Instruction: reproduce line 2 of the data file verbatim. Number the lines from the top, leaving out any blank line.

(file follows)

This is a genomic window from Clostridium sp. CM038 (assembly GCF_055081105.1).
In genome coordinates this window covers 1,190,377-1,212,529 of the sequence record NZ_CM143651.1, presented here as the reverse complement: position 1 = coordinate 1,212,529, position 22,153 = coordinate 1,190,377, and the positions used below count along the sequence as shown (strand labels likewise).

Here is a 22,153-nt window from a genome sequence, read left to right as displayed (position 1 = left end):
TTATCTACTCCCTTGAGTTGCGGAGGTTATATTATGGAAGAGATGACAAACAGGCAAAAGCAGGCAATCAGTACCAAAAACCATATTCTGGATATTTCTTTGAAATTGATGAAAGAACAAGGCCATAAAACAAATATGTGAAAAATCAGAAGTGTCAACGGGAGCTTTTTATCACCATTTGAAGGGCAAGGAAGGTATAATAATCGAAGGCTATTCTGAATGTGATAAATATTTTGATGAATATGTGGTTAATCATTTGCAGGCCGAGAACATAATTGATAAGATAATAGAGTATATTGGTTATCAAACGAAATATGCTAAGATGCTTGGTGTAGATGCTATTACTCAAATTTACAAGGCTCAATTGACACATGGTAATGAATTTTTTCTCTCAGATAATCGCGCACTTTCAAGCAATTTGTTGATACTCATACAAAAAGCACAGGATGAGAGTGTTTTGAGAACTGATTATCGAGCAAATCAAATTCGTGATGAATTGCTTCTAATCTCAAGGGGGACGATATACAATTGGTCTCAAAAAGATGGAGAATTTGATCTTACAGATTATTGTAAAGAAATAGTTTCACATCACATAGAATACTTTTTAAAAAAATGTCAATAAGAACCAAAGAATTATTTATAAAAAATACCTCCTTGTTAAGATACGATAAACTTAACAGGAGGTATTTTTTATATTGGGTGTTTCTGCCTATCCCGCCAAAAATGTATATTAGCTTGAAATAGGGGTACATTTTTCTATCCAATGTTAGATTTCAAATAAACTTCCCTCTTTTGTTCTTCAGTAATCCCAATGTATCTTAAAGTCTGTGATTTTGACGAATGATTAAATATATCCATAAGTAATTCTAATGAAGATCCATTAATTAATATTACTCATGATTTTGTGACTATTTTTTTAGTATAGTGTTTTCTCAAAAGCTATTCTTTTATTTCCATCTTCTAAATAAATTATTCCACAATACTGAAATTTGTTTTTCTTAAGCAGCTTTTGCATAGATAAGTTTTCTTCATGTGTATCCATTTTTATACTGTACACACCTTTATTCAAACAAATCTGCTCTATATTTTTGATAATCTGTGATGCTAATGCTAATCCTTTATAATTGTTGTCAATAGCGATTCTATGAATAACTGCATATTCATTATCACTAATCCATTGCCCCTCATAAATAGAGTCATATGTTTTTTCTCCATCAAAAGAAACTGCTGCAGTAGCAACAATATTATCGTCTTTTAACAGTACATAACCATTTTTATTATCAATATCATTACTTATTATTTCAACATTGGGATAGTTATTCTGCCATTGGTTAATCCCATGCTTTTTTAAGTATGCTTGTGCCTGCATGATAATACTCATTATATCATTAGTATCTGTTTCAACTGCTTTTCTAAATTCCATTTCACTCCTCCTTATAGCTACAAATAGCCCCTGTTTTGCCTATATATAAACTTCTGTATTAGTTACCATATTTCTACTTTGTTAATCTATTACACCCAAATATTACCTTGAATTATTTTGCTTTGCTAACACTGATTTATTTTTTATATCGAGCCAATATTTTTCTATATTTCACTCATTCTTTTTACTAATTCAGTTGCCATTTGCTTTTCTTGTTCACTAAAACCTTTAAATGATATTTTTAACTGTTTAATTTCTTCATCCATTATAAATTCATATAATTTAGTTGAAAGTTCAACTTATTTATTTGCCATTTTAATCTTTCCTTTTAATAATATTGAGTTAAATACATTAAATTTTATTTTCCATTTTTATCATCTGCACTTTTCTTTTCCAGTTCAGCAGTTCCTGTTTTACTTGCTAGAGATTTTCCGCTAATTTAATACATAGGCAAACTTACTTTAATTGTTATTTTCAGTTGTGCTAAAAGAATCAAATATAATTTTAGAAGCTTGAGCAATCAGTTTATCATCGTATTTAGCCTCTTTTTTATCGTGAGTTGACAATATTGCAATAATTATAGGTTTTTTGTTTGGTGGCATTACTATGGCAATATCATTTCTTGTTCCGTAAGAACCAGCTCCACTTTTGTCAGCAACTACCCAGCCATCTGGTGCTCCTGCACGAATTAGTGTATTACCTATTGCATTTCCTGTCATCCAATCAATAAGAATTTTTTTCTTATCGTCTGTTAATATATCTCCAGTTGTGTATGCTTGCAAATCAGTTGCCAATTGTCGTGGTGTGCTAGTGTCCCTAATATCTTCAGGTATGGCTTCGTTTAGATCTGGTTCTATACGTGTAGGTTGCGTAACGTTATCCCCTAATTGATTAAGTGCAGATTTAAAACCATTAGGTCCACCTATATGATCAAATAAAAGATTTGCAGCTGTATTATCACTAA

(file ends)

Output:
In genome coordinates this window covers 1,190,377-1,212,529 of the sequence record NZ_CM143651.1, presented here as the reverse complement: position 1 = coordinate 1,212,529, position 22,153 = coordinate 1,190,377, and the positions used below count along the sequence as shown (strand labels likewise).